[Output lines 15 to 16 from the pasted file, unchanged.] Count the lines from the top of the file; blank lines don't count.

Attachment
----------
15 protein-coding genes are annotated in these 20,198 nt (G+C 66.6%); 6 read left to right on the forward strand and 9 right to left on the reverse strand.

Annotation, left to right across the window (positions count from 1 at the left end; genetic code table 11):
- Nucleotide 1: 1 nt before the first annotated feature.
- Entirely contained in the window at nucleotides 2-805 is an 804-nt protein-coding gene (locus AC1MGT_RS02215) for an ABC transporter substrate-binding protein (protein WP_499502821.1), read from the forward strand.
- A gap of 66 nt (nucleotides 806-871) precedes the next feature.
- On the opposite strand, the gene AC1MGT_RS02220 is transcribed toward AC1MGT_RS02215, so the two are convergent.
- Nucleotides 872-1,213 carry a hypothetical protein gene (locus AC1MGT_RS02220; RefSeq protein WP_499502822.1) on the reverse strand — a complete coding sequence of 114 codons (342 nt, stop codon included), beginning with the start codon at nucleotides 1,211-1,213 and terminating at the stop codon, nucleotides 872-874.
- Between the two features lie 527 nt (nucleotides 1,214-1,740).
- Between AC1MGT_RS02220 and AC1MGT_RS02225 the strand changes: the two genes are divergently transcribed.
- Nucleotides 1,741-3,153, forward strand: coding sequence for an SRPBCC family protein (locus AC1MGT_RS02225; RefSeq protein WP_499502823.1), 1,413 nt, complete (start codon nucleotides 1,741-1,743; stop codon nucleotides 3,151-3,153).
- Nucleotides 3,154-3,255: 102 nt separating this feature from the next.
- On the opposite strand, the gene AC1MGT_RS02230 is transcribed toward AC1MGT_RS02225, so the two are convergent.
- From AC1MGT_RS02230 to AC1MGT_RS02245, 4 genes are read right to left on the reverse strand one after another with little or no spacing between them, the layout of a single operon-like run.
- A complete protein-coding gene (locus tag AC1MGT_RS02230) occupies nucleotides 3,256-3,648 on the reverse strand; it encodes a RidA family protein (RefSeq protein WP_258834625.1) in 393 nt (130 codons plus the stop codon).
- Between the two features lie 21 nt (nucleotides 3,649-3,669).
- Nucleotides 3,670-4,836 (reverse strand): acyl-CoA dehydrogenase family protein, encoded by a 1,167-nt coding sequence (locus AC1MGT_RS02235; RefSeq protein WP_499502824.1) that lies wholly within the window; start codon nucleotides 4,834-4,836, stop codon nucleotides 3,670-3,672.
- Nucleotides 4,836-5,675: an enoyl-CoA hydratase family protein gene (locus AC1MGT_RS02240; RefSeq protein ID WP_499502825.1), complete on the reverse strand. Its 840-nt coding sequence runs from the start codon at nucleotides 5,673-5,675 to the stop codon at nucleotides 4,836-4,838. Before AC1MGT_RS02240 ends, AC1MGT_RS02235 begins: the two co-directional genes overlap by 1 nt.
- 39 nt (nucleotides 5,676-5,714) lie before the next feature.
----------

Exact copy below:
- Between the two features lie 21 nt (nucleotides 3,649-3,669).
- Nucleotides 3,670-4,836 (reverse strand): acyl-CoA dehydrogenase family protein, encoded by a 1,167-nt coding sequence (locus AC1MGT_RS02235; RefSeq protein WP_499502824.1) that lies wholly within the window; start codon nucleotides 4,834-4,836, stop codon nucleotides 3,670-3,672.